They say it's the little details that can make a big difference. And when it comes to a bagger there are plenty of little details all over the bike that can be customized, but one that seems to get overlooked the most but can make a big impact is the inside of the saddlebags. Sure the inside of the ABS bags looks fine and does a good job of keeping your stuff secure and protected, but what if there was a way you could quickly and easily give the inside of the bags a much more finished and professional look while also adding additional protection to the items you carry? We were a little skeptical too, until we came across Sumax Cycle Products' Saddlebag Lining Kits.
Sumax owner, Kirk Van Scotten, has been around the industry building bikes and offering a line of custom parts for more than 30 years. A few years back Kirk and his wife, Linda, went to a show overseas and brought along some liners Linda had sewn up to finish the inside of a set of their saddlebags they were displaying. While at the show they got a lot of questions about the liners and were quite surprised when there was an order for 30 sets by the time they returned home. At first Kirk and Linda tried making the liners by hand at their dining room table with Kirk cutting the material and Linda doing the sewing. After having only completed three sets after eight hours they decided the manual route wasn't very fruitful so Kirk found a way to automate the process that not only helped them produce a lot more kits but also helped keep the cost down.
As with all of Sumax's products, the liner kits are American products with the material being high end, American-made automotive trunk liner material. Sumax offers the kits in either a charcoal or silver color and the kits complete with liners for two lids and two saddlebags as well as professional-grade adhesive for $99.95. Sumax offers kits for both '93-04 saddlebags as well as '05-later bags. To complete the look the company also offers Tour Pak Lining Kits for $99.95. We picked up a charcoal saddlebag and Tour Pak liner kit and took about two hours out of a Saturday afternoon to install everything.
01 Sumax provides a detailed instruction sheet with pictures. Once you figure it out, installation is a breeze. We started by removing the saddlebags from the bike, then we cleaned and prepped the bags by removing the lids from the bags (with the hinges still attached to the lid). Sumax recommends taping the edges of the bags, lids/rubber gaskets too, in case of adhesive overspray. We found that once the adhesive was dry, it came off rather easily by rubbing our fingers back and forth along the edge.
02 Working on one bag at a time, Sumax recommends removing the rubber grommets, but we found it easier to smooth out the seams of the liner then slip the liner into the bag. We then used a flat blade screwdriver to gently lift the lip of the grommet and slid the liner under the lip. We worked around the grommet until the hole in the liner was completely secured under the lip of the grommet.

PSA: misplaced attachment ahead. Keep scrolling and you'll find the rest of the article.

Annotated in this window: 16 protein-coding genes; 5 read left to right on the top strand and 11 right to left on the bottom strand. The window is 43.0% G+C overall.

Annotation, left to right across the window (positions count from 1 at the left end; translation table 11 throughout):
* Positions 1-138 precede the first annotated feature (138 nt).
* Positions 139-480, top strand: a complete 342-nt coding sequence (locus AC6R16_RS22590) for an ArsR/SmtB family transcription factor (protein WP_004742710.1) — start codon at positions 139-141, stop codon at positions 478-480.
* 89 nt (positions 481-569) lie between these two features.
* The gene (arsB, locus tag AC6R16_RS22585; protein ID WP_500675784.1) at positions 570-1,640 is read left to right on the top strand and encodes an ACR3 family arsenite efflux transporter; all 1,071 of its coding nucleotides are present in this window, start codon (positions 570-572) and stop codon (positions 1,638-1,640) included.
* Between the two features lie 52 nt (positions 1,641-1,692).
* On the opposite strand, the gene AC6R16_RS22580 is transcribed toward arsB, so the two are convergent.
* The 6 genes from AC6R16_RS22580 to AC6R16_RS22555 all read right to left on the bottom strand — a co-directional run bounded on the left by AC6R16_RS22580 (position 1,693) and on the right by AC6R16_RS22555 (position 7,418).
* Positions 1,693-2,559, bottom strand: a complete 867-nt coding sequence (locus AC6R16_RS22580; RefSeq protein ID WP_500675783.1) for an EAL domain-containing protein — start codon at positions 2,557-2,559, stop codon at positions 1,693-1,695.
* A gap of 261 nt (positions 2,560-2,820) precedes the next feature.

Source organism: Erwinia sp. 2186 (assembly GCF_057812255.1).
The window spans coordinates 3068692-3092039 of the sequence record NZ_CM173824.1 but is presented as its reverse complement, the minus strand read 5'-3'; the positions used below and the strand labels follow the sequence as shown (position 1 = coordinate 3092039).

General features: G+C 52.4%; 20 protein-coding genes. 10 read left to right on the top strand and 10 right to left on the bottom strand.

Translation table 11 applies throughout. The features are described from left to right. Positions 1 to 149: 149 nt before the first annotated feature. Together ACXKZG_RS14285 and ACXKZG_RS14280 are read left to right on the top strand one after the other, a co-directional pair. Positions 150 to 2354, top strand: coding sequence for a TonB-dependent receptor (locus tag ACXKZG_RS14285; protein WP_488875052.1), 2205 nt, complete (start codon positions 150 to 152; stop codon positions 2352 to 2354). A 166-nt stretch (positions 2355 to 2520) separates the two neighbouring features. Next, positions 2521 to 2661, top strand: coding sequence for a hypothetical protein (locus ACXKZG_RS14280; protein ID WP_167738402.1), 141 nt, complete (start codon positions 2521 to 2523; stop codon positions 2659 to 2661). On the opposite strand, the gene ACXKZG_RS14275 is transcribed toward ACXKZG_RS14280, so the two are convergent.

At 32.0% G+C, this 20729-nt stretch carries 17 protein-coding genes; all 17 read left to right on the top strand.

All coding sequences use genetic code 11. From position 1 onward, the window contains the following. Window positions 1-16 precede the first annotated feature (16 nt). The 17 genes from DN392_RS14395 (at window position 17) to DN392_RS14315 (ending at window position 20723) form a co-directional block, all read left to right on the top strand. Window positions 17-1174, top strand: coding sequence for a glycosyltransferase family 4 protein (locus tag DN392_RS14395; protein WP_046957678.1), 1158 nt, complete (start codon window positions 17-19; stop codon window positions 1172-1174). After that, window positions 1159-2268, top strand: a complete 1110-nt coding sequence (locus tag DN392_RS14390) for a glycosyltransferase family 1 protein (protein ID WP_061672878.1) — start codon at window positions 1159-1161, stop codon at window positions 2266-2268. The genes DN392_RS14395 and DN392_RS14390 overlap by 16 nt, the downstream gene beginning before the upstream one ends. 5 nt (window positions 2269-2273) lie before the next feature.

03 The grommets work as anchor points to properly locate the liner and keep it in place while gluing. With the liner secured behind the grommet, we flipped the liner out of the bag and sprayed the adhesive on the floor, two ends, and side opposite of the grommets. It's important to lay down a lot of adhesive as this will make it easier to move the liner around and into position.
04 We then flipped the liner back into the bag and began working the lower corners into position and smoothing out the bottom. We then began smoothing out the sides. The adhesive is tacky for a few minutes so if you need to pull the liner away from the bag and rework a section you can do so.
05 With the floor, ends, and one side complete, we pulled the liner away from the grommets on the other side, sprayed more adhesive, and smoothed it all out. We then went back and lightly sprayed adhesive at the top edges and corners that might have been loose.
06 With the saddlebags complete, we started on the lids. As you can see, the lid liners are cut in the corners so you can work the edge in tight with no creases and there are cut-outs for the stand-offs for the saddlebag catches. Just like the saddlebags, the liners are side specific, so it's important to match them up before you start.
07 After liberally spraying the adhesive on the underside of the lid, we installed the liner and smoothed it all out making sure we stretched the corners together to avoid large gaps.
08 Once we completed both saddlebags and lids we started on the Tour Pak. We had to remove the wire stay attachment points inside the Tour Pak lid and bottom.
09 We also had to remove the lock from the bottom of the Tour Pak.
10 We then slid the liner into the lid and reinstalled the lock using the lock to properly locate and secure the liner in position.
11 The liner was then flipped out of the lid so we could lay down a layer of adhesive. We then worked the liner into position making sure to get all the wrinkles out and the corners tucked together tight.
12 When it came to the Tour Pak bottom, we ran into a minor issue. The liner kit is only made for the King version and not the Razor or Chopped Tour Pak we had on our bike.
13 To remedy the situation, we situated the liner into position, sprayed the adhesive, and smoothed it all out.
14 Then we cut the excess off with a razor blade using the top edge of the pak as a guide. The material cut very easily so it was simple to make a smooth and straight cut.
15 Here's the completed Tour Pak.
16 And here's one of the saddlebags. In less than two hours we gave our saddlebags a more professional look. Best of all it was a rather inexpensive customization that delivered solid results, and was really easy to do.
Sumax Cycle Products
122 Clear Rd